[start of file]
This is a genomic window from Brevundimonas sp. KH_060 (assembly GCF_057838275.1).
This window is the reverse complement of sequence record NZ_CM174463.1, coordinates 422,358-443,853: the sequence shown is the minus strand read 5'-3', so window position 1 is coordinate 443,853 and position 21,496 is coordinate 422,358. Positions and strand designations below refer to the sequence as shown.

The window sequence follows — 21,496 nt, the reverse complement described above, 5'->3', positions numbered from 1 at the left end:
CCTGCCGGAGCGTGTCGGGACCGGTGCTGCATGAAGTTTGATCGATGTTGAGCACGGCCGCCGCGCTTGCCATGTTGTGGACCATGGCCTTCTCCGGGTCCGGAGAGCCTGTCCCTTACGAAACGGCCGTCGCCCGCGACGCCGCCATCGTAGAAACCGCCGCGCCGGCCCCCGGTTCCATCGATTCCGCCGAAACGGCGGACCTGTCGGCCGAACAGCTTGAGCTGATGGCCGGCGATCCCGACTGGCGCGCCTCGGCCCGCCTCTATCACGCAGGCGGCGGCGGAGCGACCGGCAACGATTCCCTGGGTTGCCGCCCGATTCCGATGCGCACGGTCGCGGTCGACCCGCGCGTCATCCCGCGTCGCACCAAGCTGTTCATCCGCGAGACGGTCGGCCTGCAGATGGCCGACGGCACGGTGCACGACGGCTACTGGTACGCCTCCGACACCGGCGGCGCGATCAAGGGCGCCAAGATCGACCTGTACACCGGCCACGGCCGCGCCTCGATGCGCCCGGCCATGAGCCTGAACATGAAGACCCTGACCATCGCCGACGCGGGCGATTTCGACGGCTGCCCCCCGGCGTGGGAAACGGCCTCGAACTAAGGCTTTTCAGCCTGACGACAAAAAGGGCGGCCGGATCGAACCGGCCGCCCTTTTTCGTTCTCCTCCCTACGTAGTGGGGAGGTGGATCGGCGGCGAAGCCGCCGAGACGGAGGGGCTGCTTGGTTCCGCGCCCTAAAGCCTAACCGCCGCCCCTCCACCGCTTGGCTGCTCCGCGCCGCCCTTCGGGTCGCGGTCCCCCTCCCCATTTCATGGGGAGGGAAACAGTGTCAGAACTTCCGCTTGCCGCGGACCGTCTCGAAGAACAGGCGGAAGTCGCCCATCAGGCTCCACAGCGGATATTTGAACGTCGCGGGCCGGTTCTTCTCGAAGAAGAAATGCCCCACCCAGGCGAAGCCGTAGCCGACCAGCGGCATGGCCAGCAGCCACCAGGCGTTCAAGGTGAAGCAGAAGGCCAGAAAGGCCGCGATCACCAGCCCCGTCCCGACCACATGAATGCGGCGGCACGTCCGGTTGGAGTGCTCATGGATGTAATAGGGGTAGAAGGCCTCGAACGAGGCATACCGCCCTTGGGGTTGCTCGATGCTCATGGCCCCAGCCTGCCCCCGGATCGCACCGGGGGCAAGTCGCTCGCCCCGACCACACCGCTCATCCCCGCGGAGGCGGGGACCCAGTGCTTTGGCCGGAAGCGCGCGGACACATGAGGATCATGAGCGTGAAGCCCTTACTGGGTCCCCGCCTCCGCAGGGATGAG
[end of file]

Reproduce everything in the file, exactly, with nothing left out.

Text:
This is a genomic window from Brevundimonas sp. KH_060 (assembly GCF_057838275.1).
This window is the reverse complement of sequence record NZ_CM174463.1, coordinates 422,358-443,853: the sequence shown is the minus strand read 5'-3', so window position 1 is coordinate 443,853 and position 21,496 is coordinate 422,358. Positions and strand designations below refer to the sequence as shown.

The window sequence follows — 21,496 nt, the reverse complement described above, 5'->3', positions numbered from 1 at the left end:
CCTGCCGGAGCGTGTCGGGACCGGTGCTGCATGAAGTTTGATCGATGTTGAGCACGGCCGCCGCGCTTGCCATGTTGTGGACCATGGCCTTCTCCGGGTCCGGAGAGCCTGTCCCTTACGAAACGGCCGTCGCCCGCGACGCCGCCATCGTAGAAACCGCCGCGCCGGCCCCCGGTTCCATCGATTCCGCCGAAACGGCGGACCTGTCGGCCGAACAGCTTGAGCTGATGGCCGGCGATCCCGACTGGCGCGCCTCGGCCCGCCTCTATCACGCAGGCGGCGGCGGAGCGACCGGCAACGATTCCCTGGGTTGCCGCCCGATTCCGATGCGCACGGTCGCGGTCGACCCGCGCGTCATCCCGCGTCGCACCAAGCTGTTCATCCGCGAGACGGTCGGCCTGCAGATGGCCGACGGCACGGTGCACGACGGCTACTGGTACGCCTCCGACACCGGCGGCGCGATCAAGGGCGCCAAGATCGACCTGTACACCGGCCACGGCCGCGCCTCGATGCGCCCGGCCATGAGCCTGAACATGAAGACCCTGACCATCGCCGACGCGGGCGATTTCGACGGCTGCCCCCCGGCGTGGGAAACGGCCTCGAACTAAGGCTTTTCAGCCTGACGACAAAAAGGGCGGCCGGATCGAACCGGCCGCCCTTTTTCGTTCTCCTCCCTACGTAGTGGGGAGGTGGATCGGCGGCGAAGCCGCCGAGACGGAGGGGCTGCTTGGTTCCGCGCCCTAAAGCCTAACCGCCGCCCCTCCACCGCTTGGCTGCTCCGCGCCGCCCTTCGGGTCGCGGTCCCCCTCCCCATTTCATGGGGAGGGAAACAGTGTCAGAACTTCCGCTTGCCGCGGACCGTCTCGAAGAACAGGCGGAAGTCGCCCATCAGGCTCCACAGCGGATATTTGAACGTCGCGGGCCGGTTCTTCTCGAAGAAGAAATGCCCCACCCAGGCGAAGCCGTAGCCGACCAGCGGCATGGCCAGCAGCCACCAGGCGTTCAAGGTGAAGCAGAAGGCCAGAAAGGCCGCGATCACCAGCCCCGTCCCGACCACATGAATGCGGCGGCACGTCCGGTTGGAGTGCTCATGGATGTAATAGGGGTAGAAGGCCTCGAACGAGGCATACCGCCCTTGGGGTTGCTCGATGCTCATGGCCCCAGCCTGCCCCCGGATCGCACCGGGGGCAAGTCGCTCGCCCCGACCACACCGCTCATCCCCGCGGAGGCGGGGACCCAGTGCTTTGGCCGGAAGCGCGCGGACACATGAGGATCATGAGCGTGAAGCCCTTACTGGGTCCCCGCCTCCGCAGGGATGAG